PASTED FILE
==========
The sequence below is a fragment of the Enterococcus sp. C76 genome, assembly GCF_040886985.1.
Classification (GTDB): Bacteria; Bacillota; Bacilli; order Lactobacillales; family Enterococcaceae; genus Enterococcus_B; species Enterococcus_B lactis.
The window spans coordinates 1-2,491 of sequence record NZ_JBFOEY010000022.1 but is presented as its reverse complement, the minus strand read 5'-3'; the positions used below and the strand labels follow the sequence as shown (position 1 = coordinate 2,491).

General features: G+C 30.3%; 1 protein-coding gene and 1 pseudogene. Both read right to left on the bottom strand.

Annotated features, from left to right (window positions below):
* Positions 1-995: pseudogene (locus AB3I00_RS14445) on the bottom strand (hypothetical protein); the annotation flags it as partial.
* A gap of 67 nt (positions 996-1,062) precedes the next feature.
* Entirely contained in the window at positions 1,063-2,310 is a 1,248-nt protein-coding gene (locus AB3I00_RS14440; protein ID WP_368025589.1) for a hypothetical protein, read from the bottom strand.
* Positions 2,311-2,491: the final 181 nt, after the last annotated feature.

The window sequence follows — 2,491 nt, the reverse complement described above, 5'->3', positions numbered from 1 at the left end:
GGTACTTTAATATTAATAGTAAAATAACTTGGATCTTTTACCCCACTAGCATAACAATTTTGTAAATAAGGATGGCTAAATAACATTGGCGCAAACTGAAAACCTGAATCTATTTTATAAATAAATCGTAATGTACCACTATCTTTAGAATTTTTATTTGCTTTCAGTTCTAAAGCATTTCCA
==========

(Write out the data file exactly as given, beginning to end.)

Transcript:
The sequence below is a fragment of the Enterococcus sp. C76 genome, assembly GCF_040886985.1.
Classification (GTDB): Bacteria; Bacillota; Bacilli; order Lactobacillales; family Enterococcaceae; genus Enterococcus_B; species Enterococcus_B lactis.
The window spans coordinates 1-2,491 of sequence record NZ_JBFOEY010000022.1 but is presented as its reverse complement, the minus strand read 5'-3'; the positions used below and the strand labels follow the sequence as shown (position 1 = coordinate 2,491).

General features: G+C 30.3%; 1 protein-coding gene and 1 pseudogene. Both read right to left on the bottom strand.

Annotated features, from left to right (window positions below):
* Positions 1-995: pseudogene (locus AB3I00_RS14445) on the bottom strand (hypothetical protein); the annotation flags it as partial.
* A gap of 67 nt (positions 996-1,062) precedes the next feature.
* Entirely contained in the window at positions 1,063-2,310 is a 1,248-nt protein-coding gene (locus AB3I00_RS14440; protein ID WP_368025589.1) for a hypothetical protein, read from the bottom strand.
* Positions 2,311-2,491: the final 181 nt, after the last annotated feature.

The window sequence follows — 2,491 nt, the reverse complement described above, 5'->3', positions numbered from 1 at the left end:
GGTACTTTAATATTAATAGTAAAATAACTTGGATCTTTTACCCCACTAGCATAACAATTTTGTAAATAAGGATGGCTAAATAACATTGGCGCAAACTGAAAACCTGAATCTATTTTATAAATAAATCGTAATGTACCACTATCTTTAGAATTTTTATTTGCTTTCAGTTCTAAAGCATTTCCA